In the Cells of the Eggplant is a book in five Parts. They cover:
- Rationalism: The standard theory of how and when and why technical rationality works—which is, unfortunately, inadequate and misleading
- Mere reasonableness: Everyday informal reasoning and activity, which turns out to be necessary to make formal rationality work
- Rationality: A better explanation for how and when and why it works
- Meta-rationality: More effective use of rational systems through understanding how they relate to their contexts
- Applications: Some ways we can apply meta-rationality in specific fields.
Part One: Rationalism
Rationalism is the theory that because rationality is based in mathematics, it must always work. Practical rationality is not just math, though; it is the application of systematic thinking in real-world situations. Rationalism lacks an adequate theory of how math relates to reality, and so fails to recognize that rationality, unlike mathematics, is is often unreliable. This has been well-understood for half a century. Unfortunately, rationalism is still widely held, because better explanations are not easily available.
The Eggplant provides an alternative understanding of rationality, and of how to do it better. It’s based mainly on observations about how and when and why rationality does work, covered in Part Three.
However, it’s also motivated by specific ways rationalism doesn’t work. So Part One explains many ways rationalism fails to explain how rationality works in practice, with an eye to finding better understandings. The overall diagnosis is that rationalism fails to take nebulosity into account.
Part Two: Reasonableness
A better explanation for how, when, and why rationality works rests on an understanding of how, when, why mere reasonableness works. Reasonableness is thinking and acting that is not systematic, and therefore not technically rational, but that makes sense and is likely to work.
Informal reasoning is adequate for most everyday tasks. It usually deals with nebulosity effectively. How?
To find out, we need to take reasonableness seriously. We should not dismiss it—as rationalism often does—as irrelevant because it is irrational; nor imagine that it is a crude, weak-sauce approximation to true rationality. It addresses common issues systematic rationality can’t.
We need to investigate reasonableness as an empirical phenomenon. I will review some major features and dynamics of reasonable activity that have been discovered through rigorous observation. In summary, reasonableness works because it is context-dependent, purpose-laden, interactive, and tacit.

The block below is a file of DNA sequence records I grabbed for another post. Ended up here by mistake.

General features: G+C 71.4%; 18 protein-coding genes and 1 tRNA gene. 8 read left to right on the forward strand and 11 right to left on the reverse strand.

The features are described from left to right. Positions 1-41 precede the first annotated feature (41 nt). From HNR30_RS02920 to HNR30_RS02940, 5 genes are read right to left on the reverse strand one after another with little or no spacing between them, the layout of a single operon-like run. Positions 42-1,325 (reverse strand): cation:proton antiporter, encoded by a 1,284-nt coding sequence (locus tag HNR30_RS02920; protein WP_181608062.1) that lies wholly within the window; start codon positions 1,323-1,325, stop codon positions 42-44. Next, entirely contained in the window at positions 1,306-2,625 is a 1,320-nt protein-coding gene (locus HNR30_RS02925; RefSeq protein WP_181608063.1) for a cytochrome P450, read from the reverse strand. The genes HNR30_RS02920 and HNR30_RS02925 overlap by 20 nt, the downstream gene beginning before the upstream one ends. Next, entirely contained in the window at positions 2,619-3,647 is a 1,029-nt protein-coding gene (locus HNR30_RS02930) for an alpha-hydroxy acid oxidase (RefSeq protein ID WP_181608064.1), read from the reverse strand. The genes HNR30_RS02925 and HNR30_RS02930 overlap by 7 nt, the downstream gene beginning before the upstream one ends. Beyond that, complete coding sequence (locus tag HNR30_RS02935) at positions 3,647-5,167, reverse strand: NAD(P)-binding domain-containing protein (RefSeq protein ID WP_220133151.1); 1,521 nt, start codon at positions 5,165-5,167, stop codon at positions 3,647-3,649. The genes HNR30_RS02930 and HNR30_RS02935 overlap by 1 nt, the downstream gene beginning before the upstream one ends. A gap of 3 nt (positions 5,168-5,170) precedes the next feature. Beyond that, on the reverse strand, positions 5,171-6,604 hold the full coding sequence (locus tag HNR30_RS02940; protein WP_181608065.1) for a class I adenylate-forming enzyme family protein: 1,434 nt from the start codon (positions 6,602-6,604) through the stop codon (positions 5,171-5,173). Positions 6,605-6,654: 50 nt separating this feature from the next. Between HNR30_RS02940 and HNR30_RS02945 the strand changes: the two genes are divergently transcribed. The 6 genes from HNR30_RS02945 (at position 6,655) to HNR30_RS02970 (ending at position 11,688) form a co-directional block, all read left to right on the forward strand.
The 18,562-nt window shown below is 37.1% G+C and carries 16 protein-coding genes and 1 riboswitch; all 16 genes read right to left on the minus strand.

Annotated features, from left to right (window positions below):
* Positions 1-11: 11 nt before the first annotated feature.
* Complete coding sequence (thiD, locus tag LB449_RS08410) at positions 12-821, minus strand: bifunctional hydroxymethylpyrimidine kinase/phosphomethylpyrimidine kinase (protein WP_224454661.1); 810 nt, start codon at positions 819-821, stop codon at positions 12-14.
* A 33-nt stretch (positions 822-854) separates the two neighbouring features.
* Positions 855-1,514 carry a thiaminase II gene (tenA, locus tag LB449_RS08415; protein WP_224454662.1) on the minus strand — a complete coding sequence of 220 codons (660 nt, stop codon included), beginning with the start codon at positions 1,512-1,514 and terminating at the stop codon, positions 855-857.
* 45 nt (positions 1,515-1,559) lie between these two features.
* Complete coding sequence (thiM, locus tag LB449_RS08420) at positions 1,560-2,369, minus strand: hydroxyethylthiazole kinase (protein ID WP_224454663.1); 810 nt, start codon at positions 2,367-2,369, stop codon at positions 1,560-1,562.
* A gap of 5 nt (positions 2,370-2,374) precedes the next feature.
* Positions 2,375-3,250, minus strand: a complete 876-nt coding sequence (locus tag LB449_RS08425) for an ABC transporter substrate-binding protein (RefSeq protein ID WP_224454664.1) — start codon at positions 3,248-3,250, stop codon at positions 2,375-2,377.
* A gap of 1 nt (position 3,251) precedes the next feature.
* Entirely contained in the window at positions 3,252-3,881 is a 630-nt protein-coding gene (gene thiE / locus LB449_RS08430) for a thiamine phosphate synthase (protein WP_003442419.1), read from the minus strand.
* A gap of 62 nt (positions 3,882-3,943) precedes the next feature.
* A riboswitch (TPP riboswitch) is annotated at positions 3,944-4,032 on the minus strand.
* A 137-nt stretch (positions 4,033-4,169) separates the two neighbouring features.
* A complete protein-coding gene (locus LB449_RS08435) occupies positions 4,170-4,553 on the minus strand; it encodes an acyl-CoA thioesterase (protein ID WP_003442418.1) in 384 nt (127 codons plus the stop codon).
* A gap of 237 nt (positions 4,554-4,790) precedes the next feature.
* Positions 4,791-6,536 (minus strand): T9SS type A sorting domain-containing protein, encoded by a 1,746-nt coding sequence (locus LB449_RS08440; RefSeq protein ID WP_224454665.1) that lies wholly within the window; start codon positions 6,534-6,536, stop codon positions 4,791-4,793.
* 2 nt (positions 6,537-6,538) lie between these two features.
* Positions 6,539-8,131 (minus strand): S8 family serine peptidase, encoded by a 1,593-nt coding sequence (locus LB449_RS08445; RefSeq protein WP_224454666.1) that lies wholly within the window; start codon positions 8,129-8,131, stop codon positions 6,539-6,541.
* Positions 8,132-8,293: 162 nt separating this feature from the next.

Part Three: Rationality
Systematic rationality aims for the opposite qualities: context-independence, purpose-independence, detachment, and explicitness. In some cases, it gains huge leverage by translating a problem from its nebulous real-world specifics into an abstract, formal realm. It solves the problem in that domain, and applies the formal solution to the real-world situation.
Why does rationality work? In large part, because we do practical work to make it work. We alter the world, as well as our thoughts and actions, to make them less nebulous, thereby making rationality more reliable.
Systematic rationality depends on reasonableness for three reasons:
- It relies on reasonableness to translate between the nebulous real world and a clear-cut formal abstraction of it. In most cases, this is a complex and nebulous matter of interpretation and negotiation. These are non-rational, but reasonable, cognitive activities.
- Perfect context-independence, purpose-independence, detachment, and explicitness can never be achieved. Rationality is, therefore, more similar to “mere reasonableness” than rationalism supposes.
- In practice, formal reasoning is almost always intertwined with informal cognition.
Rationality, from the meta-rational viewpoint, is not the optimal method for discovering truths. It is a jumble of disparate methods of understanding, which work more or less well in different sorts of situations. That makes it no less valuable. And, taking this more realistic view of how, when, and why rational methods work can help us apply them more effectively.
Part Four: Meta-rationality
Meta-rationality is reasoning about what rational methods to use, and how, in a specific situation. Effective meta-rationality depends on an accurate understanding of how, when, and why reasonableness, rationality, and meta-rationality work.
Part Four explains how meta-rationality evaluates, selects, creates, improves, and maintains rational systems—by understanding how they relate to their contexts and purposes, and often by modifying their surrounds as well.
It treats topics such as problem selection and problem formulation, the creation and revision of taxonomies and standards, building systems, and figuring out when to abandon a rational approach for alternatives.
Part Five: Applications
This Part provides examples of meta-rationality in practice; ways it may be used in fields such as software development, statistics, and entrepreneurship. It relies on case studies such as the development of the transistor, the invention of knowledge management systems, and the discovery of HIV as the cause of AIDS.